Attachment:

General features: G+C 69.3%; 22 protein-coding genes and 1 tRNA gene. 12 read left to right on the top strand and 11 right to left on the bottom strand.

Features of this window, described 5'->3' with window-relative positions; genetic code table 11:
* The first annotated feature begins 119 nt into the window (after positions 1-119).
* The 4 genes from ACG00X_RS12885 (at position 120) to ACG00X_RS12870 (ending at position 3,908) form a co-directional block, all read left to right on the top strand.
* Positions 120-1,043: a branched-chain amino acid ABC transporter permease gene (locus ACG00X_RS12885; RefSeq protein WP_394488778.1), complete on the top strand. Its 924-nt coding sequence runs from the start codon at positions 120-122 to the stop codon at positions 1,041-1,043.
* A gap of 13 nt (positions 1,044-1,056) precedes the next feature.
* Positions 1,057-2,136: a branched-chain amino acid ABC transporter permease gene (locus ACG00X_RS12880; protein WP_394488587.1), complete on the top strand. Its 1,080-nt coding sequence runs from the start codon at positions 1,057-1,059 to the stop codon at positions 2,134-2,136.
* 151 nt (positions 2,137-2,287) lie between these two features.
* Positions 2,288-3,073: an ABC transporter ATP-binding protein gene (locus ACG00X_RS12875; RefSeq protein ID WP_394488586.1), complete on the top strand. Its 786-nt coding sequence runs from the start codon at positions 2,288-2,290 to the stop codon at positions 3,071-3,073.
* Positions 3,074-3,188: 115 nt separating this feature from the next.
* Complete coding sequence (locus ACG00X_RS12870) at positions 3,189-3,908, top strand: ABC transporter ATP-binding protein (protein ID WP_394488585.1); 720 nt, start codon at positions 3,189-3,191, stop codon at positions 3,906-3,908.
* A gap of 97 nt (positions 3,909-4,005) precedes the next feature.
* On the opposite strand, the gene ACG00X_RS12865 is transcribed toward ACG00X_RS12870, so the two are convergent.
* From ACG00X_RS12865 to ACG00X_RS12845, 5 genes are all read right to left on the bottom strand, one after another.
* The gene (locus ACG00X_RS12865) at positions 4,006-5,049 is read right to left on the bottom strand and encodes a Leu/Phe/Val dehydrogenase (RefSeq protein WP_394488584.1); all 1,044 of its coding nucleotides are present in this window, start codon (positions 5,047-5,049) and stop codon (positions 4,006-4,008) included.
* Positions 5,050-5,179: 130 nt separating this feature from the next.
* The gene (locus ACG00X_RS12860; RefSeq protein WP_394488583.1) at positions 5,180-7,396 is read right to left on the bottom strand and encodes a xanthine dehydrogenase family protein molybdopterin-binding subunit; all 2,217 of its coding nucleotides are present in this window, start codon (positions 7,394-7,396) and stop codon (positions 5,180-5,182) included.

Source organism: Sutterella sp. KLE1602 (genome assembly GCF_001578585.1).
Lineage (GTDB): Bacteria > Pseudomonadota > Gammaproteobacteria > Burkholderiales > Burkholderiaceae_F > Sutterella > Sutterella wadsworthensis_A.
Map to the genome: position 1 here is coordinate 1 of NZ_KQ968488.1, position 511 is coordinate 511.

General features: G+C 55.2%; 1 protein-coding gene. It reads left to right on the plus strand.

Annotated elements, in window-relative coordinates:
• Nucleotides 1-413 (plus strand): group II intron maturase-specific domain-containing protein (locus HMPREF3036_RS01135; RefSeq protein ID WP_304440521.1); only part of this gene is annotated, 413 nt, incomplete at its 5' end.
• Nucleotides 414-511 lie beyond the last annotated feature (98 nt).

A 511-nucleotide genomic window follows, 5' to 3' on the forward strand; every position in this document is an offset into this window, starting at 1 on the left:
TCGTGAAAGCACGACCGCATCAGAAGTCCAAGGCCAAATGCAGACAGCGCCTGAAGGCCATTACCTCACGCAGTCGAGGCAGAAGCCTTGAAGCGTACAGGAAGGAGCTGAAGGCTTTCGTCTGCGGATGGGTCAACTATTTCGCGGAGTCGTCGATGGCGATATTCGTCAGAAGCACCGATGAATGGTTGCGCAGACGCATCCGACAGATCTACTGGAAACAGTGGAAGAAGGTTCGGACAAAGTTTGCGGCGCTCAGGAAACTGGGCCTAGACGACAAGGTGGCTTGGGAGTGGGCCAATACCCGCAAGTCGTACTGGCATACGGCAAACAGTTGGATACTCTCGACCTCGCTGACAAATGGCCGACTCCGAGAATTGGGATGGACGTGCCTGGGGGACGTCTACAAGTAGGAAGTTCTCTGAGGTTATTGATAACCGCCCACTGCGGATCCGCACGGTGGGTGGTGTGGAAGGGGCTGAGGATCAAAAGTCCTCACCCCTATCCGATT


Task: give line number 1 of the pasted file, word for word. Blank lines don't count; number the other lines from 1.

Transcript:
General features: G+C 69.3%; 22 protein-coding genes and 1 tRNA gene. 12 read left to right on the top strand and 11 right to left on the bottom strand.